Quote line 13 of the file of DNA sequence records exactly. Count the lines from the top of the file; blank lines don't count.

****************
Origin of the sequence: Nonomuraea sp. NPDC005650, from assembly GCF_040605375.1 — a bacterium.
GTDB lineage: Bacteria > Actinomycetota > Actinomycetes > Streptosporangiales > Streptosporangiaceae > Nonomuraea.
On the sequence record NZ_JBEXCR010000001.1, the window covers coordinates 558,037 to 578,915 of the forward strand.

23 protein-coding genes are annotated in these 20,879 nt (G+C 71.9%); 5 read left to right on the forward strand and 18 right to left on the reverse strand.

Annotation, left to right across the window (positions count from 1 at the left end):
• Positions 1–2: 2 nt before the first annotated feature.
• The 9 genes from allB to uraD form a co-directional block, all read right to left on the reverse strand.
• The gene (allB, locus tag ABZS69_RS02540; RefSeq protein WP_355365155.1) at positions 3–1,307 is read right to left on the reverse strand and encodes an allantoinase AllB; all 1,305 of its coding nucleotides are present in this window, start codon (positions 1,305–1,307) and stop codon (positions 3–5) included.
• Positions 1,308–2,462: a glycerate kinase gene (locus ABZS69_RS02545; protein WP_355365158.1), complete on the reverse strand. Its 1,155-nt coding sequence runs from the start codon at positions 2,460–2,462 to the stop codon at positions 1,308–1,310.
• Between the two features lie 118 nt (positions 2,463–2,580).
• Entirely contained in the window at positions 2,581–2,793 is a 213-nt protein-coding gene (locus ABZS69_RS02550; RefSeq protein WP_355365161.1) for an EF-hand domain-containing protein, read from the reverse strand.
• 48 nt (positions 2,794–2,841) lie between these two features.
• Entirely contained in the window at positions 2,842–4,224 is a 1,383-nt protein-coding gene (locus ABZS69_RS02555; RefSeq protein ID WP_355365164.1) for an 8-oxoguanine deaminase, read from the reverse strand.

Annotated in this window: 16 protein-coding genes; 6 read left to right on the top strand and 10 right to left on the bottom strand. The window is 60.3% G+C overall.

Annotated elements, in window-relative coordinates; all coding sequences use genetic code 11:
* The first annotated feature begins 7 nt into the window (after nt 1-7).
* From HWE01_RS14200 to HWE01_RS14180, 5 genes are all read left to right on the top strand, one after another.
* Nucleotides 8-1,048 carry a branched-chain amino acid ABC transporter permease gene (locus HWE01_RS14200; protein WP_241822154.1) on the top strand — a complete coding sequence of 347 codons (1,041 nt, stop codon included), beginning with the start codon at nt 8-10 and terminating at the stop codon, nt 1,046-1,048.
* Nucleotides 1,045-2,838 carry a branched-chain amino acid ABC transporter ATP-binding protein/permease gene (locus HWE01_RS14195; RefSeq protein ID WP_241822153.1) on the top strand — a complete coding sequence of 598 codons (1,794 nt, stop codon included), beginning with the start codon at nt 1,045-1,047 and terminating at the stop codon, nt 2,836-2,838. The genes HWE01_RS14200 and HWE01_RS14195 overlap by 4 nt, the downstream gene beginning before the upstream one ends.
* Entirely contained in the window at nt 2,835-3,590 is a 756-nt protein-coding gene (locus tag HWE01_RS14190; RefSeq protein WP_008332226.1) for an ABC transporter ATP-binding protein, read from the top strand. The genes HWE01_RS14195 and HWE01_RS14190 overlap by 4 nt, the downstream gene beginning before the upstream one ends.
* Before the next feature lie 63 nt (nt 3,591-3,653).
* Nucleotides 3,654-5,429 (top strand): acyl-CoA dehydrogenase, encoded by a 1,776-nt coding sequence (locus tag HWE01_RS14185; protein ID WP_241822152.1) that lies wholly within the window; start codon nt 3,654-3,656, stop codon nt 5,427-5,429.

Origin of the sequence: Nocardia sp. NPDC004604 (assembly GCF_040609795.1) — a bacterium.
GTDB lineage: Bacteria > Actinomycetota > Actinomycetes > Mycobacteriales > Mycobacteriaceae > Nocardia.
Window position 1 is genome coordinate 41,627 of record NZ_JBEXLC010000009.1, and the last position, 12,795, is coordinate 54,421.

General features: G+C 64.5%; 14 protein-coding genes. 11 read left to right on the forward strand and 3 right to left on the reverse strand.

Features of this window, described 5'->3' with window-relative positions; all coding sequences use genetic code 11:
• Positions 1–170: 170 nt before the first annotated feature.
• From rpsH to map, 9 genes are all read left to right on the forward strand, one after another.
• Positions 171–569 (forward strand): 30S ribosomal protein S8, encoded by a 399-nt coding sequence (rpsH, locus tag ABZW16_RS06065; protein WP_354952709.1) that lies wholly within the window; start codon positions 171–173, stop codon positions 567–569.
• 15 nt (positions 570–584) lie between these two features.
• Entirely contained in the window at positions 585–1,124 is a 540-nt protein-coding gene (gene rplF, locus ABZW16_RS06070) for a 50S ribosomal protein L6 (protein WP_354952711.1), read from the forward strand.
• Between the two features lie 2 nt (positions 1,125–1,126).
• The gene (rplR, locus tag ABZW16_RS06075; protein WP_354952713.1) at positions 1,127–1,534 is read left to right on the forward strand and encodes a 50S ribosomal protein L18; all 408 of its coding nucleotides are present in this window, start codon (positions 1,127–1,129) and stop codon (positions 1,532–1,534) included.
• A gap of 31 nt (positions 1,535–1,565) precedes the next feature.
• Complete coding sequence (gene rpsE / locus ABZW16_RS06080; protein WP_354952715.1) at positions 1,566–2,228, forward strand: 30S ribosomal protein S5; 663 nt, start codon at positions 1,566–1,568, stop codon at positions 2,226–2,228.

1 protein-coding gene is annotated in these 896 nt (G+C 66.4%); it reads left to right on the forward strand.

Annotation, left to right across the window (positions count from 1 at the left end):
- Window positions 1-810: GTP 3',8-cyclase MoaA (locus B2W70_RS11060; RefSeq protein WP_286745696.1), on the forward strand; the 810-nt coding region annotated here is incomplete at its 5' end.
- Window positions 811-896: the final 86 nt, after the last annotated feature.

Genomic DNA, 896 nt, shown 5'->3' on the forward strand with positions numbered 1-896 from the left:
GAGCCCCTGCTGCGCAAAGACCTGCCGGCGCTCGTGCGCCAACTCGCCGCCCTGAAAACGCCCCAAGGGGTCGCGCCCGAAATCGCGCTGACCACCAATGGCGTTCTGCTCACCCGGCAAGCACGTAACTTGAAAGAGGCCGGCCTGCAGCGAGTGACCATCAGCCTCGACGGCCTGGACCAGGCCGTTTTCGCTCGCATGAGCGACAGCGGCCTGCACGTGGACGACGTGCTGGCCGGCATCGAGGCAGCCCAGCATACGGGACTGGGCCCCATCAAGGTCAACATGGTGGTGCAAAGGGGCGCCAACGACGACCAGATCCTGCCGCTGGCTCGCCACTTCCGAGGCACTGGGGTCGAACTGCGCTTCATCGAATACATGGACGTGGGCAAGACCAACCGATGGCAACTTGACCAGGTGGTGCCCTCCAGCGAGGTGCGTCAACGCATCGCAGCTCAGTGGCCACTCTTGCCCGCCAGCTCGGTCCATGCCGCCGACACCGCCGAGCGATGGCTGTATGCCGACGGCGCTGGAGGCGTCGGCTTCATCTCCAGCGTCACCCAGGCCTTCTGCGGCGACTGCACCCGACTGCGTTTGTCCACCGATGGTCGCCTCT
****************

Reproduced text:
• Entirely contained in the window at positions 2,842–4,224 is a 1,383-nt protein-coding gene (locus ABZS69_RS02555; RefSeq protein ID WP_355365164.1) for an 8-oxoguanine deaminase, read from the reverse strand.